Docker on Citrix Linux VDA: Dev and Ops powered
Estimated reading time: 5 mins
A real story.
What do you do if developers (your friends in this case) are forced to use Windows at work by policy? This developers are already using CI/CD Gitlab Docker/Dind all inclusive pipelines and are recognizing, that they are lost on their local workstations. Why? They are using standard business workstations. Under economic circumstances there is no 16GB Intel Core i7 option for this kind of workstations available. This means that this developers are trapped because they have already build up testing, staging and education CI/CD pipelines with a lot of additional technologies, like Elasticsearch, Apache Ignite, Minio, …, but they aren’t able to run them during the development process on their local workstations because they are running out of local resources immediately.
What do you do as an Ops in this situation?
In my opinion there is something like a Hippocratic oath for Ops. You help. And sometimes you have to go new ways to help. In our case we were sure that we have to implement a central system for our Devs because they are located at different branch offices. Even if we would be able to buy workstation hardware which is powerful enough to get all needed stacks running, we cannot manage it, because it would require to manage the local Docker installations. There are different approaches and possibilities to run Docker on a Windows workstation, for example Vagrant (manage local VM’s) or native Docker (LinuxKit based for Windows). But in our opinion all these options are not really convenient if you would like to use Docker Swarm in combination with centralized hardware. That is not a problem of Docker Swarm, because you can install the Swarm manager under Windows (hybrid Docker Swarm) too. The problem resides within the workstation installation itself, because workstations tend to get broken and have to be reinstalled. Imagine what would happen, if the reinstallation of the workstations is handled by a different IT department? In the worst case the installation just recovers a default image and all of the previous work including the Docker installation etc would be probably lost. Now you can argument that you can do a backup of the installation and so on and so forth, but as you can see, this is getting complex and it is lacking the “keep it simple stupid (KISS)” attempt.
Therefore the first thought was to use X2GO, which we are using since several years for our common Linux terminal server where my team and I are working with (because we have to use Windows by policy too). But the downside of X2GO is, that it is very network consuming if you would like to have 24bit color depth on your desktop. Due to this reason, X2GO is only suitable if you can use it with LAN network speed. But our developers are spread over different international office branches and X2GO therefore won’t work. Beside this technical reasons, there are also user experience reasons. For X2GO you need a installed client like you need the Citrix Receiver, but in the opposite to the X2GO client, the Citrix Receiver is already installed on our workstation and is managed by a central department.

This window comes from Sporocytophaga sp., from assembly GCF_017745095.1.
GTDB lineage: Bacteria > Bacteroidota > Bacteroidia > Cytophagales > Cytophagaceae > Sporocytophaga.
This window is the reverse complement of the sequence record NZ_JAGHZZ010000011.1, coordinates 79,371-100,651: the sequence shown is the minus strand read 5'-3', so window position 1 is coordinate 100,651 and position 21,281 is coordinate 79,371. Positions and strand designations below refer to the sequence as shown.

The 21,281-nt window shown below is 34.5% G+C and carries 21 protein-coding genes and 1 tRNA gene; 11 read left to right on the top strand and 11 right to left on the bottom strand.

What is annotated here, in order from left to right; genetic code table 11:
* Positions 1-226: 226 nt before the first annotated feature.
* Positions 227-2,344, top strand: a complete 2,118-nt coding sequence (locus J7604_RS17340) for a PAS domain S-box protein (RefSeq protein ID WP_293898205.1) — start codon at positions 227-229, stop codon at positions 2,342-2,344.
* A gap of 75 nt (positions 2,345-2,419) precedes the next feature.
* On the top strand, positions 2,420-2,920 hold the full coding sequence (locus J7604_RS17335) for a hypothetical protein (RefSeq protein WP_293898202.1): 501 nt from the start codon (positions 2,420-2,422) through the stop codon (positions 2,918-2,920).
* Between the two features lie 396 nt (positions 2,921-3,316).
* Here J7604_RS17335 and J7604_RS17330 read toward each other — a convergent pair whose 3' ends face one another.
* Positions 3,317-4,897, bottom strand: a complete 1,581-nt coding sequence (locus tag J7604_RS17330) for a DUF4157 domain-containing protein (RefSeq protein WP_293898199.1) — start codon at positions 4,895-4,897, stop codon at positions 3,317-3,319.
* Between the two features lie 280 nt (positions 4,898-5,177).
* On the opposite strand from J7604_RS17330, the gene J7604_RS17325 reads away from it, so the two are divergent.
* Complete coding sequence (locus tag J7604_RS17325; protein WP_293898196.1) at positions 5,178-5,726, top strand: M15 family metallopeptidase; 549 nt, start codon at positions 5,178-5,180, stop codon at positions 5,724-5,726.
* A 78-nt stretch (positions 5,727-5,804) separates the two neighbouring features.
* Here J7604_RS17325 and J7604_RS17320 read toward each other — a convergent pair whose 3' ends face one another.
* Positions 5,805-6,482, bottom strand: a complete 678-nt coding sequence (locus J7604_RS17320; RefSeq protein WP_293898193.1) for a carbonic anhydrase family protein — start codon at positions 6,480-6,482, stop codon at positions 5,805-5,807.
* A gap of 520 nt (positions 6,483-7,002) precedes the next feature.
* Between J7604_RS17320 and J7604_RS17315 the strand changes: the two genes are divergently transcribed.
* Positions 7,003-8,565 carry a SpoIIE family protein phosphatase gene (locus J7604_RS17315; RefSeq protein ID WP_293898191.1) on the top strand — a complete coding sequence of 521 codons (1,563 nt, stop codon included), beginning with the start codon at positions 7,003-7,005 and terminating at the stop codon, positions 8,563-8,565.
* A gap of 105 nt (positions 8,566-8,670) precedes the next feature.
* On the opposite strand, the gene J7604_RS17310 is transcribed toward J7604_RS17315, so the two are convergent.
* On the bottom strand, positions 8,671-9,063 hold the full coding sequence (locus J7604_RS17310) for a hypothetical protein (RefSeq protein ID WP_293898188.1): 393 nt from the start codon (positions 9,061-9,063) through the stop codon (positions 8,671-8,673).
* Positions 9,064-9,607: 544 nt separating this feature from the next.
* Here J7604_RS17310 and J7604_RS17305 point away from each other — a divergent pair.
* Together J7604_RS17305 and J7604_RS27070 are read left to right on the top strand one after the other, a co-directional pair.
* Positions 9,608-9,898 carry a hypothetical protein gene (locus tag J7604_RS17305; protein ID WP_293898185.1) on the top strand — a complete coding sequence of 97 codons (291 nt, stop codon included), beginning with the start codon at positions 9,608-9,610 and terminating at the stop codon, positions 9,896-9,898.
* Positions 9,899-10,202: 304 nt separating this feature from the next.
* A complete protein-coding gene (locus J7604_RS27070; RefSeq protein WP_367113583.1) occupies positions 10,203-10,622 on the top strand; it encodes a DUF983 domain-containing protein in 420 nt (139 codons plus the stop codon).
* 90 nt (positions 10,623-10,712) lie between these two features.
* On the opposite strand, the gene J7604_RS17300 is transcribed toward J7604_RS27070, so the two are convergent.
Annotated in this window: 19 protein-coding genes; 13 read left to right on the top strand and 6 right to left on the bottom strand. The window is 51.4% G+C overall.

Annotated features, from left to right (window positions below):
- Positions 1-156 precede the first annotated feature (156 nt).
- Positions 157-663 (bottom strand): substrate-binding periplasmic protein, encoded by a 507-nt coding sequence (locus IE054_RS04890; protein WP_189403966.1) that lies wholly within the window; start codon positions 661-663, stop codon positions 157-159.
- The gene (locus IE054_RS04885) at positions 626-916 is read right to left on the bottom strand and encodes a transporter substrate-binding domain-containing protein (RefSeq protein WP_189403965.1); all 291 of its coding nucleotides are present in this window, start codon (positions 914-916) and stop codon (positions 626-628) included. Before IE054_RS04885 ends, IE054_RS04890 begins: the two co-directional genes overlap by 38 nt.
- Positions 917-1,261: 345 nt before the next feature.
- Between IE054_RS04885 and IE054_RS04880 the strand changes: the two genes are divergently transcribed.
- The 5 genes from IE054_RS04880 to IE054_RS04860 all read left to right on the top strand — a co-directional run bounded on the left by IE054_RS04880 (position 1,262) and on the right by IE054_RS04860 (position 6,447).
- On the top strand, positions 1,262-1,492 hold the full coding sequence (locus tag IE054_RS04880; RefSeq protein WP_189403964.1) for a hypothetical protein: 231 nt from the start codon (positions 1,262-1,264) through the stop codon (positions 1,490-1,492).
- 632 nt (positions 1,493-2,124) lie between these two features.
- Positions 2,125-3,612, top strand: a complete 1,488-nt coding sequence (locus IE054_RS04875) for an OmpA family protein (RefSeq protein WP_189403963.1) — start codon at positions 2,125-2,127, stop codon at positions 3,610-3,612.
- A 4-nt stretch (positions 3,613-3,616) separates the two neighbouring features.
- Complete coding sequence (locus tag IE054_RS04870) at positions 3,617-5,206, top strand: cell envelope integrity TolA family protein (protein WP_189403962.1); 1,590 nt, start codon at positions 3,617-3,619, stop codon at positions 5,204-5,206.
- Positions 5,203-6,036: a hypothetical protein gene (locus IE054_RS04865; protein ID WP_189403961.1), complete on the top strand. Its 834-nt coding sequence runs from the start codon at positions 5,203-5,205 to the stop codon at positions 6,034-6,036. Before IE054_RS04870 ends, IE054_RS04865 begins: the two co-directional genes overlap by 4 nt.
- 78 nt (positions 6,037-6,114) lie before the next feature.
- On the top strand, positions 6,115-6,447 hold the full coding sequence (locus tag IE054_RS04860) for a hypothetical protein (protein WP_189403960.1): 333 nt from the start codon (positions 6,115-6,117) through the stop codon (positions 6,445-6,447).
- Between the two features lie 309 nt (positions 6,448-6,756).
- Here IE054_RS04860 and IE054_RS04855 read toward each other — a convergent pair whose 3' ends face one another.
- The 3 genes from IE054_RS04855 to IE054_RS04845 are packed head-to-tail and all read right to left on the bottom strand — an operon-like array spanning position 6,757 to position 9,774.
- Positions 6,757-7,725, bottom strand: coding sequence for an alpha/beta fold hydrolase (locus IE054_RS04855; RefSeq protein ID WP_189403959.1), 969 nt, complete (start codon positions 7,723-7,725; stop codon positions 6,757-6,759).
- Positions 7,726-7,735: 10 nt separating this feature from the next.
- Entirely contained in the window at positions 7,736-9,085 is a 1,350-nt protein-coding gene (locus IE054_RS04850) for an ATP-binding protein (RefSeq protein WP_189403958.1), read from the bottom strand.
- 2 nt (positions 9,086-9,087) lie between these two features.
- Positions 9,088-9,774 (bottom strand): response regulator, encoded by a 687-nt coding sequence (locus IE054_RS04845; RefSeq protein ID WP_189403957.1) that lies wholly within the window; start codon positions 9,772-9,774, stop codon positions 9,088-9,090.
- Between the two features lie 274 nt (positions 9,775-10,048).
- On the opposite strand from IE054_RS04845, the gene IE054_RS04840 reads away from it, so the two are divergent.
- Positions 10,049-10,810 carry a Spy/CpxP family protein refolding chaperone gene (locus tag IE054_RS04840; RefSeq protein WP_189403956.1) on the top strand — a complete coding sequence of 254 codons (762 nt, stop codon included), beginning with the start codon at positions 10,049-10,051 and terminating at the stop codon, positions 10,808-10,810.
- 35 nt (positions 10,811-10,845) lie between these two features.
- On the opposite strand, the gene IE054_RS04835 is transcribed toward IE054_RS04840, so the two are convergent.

Bernhard and I were Windows admins before we become fully fledged Open Source Linux and Web DevOps in the early 2000s years. Therefore we used a lot of Citrix technologies back then (Citrix Metaframe and Metaframe XP). We always followed our colleges who continued the Windows Citrix journey and we also followed the news on this topic. Therefore we recognized that it should be possible to use Citrix Linux VDA to run a Linux Desktop Terminal Server. This fits perfect for our use case. In combination with Docker Swarm, we would be able to get an infrastructure which would be able to support our developers with the benefit to do it central.
We did it. Now, there is (currently) one Linux Terminal Server, which is also a Swarm manager and we created some additional worker Linux VM’s (without Citrix) to get the load driven. Furthermore the executed Docker Swarm files are using some placement rules to not place containers on the terminal server. Now, the developers who are already Gitlab CI/CD Docker aware can use this terminal server to develop their application on a central desktop server with 64+ GB’s of ram (only the VM is restricted and up to 512GB of ram are possible) powered by Cisco UCS Blades (32 Cores). They can use all of the Docker power without any restrictions, they can develop, they can test, they can try, they can learn. All of that is real because we are talking the same language - Containers.
Look at the applied screenshots. At some areas they are blurred out to preserve the policy, but I guess you get the idea. Worlds are coming closer and closer. And that is great! With this combination of Citrix Linux terminal server and Docker Swarm as container platform we can achieve a lot of useful benefits. First, the developers (the users) can use their corporate login seamlessly, because the Linux installation is fully Microsoft Active Directory integrated. The Citrix Store Front portal will be fully integrated in the common workflow of our colleges. Furthermore, the secure access to the development environment is provided through Citrix also. This includes international bandwidth optimized access too. Second, in combination with Docker Swarm, the developers have all the power on their hands to do all the things they need to get the stacks up and running as close as they need it for the other environments (test, staging, productive) too. Third, the Ops (we) get better application stacks which enables us to focus on our work to realize also infrastructure as code in the future. And at last, the setup is scaleable in terms of Docker and in terms of Citrix terminal servers too! That’s it for today.
If you have any questions, please contact us. We will answer it.